South Korean agency’s testing equipment will get NIV’s validation to be used in India

The diagnostic kit manufactured by the South Korean Biotech firm, Seegene has been validated by National Institute of Virology (NIV), Pune to test the increasing number of suspected COVID-19 cases in the country.
The government has speeded-up the process of evaluating new testing kits made by Indian manufactures and those from other countries, which have not yet been approved by US-Food and Drug Administration (FDA) or EUA-CE (European) by setting up a fast-track mechanism at NIV-Pune.
It has so far has completed evaluation of 14 testing kits out of which three testing kits showed 100% results and have been validated by the lab and can now be used by ICMR recommended government and private laboratories across the country
This includes two testing kits one from Germany based Altona Diagnostics and the other from Maharashtra based MyLab. Both tests are based on real time PCR technology, recommended by World Health Organization (WHO) to confirm COVID-19 among people.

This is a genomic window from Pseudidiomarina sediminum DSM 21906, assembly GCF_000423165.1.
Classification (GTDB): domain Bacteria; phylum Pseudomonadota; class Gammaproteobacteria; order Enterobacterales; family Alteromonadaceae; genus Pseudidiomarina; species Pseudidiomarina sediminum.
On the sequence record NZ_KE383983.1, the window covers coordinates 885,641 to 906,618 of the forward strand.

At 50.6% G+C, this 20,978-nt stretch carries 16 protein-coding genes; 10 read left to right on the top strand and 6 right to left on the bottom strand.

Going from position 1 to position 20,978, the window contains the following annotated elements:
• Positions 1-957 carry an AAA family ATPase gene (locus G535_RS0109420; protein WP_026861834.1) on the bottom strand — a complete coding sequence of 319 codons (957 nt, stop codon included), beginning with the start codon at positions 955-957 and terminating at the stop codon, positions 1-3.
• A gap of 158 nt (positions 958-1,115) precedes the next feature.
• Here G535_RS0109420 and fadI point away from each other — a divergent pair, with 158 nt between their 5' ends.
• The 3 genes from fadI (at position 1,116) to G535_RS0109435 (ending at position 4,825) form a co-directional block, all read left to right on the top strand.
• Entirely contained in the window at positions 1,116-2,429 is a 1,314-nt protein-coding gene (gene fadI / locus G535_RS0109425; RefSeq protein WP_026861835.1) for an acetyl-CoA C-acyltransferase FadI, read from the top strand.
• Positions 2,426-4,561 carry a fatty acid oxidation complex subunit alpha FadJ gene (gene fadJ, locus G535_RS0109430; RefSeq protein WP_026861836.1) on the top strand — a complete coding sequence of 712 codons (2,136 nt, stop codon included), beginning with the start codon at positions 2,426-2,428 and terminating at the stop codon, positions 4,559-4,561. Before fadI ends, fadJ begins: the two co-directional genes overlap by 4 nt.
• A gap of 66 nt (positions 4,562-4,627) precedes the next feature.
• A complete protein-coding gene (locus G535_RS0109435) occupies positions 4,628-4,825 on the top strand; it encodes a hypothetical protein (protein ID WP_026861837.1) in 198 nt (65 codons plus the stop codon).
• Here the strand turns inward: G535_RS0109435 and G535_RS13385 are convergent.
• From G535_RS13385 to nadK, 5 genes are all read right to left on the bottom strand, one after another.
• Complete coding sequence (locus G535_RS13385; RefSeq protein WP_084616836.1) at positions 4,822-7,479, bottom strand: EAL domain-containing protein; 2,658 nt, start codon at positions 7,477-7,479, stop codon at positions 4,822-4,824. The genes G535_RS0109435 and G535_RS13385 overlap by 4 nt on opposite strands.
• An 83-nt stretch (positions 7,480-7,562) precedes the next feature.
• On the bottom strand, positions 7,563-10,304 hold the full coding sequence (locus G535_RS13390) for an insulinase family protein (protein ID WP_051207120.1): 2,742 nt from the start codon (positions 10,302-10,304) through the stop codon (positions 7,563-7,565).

The PathoDetect developed by MyLab can screen upto 24 samples in a single run and provide results within two hours, against the current RT-PCR assay which give results for 90 samples within 6-7 hours.
The third testing kit to show 100% results was Seegene kit-Allplex 2019-nCoV Assay, which has been given a go-ahead by NIV. The diagnostic kit was granted an urgent-use licence in South Korea, just before the outbreak began sweeping the country and helped it to ramp up its testing facilities.
South Korea has garnered international praise for recording one of the highest rate of testing by any country. According to Seegene Inc, the kit is developed using Artificial Intelligence and take around four hours to provide results. It is however yet to be approved by US-FDA.
“We have recommended these results to the Central Drugs Standard Control Organization (CDSCO). Tests which give 100% results will only be approved for commercial use in India,” said an ICMR official.
This is in addition to the US FDA approved kits which can be used directly after due approval from Drug Controller General of India.
As of Wednesday, 119 government laboratories and 29 private laboratories have been given the go ahead to conduct testing by Indian Council of Medical Research (ICMR). These private laboratories have 16,000 collection centers across the country.
“As far as testing is concerned, it is being done free of cost in government laboratories. But we have included private laboratories to ensure wider availability of test and implemented price capping, so that these tests are not being done at exorbitant rates. We have also directed them to ensure availability of all reagents and probes. We have the capacity to do 12,000 tests every-day,” said Joint Health Secretary, Luv Aggarwal.

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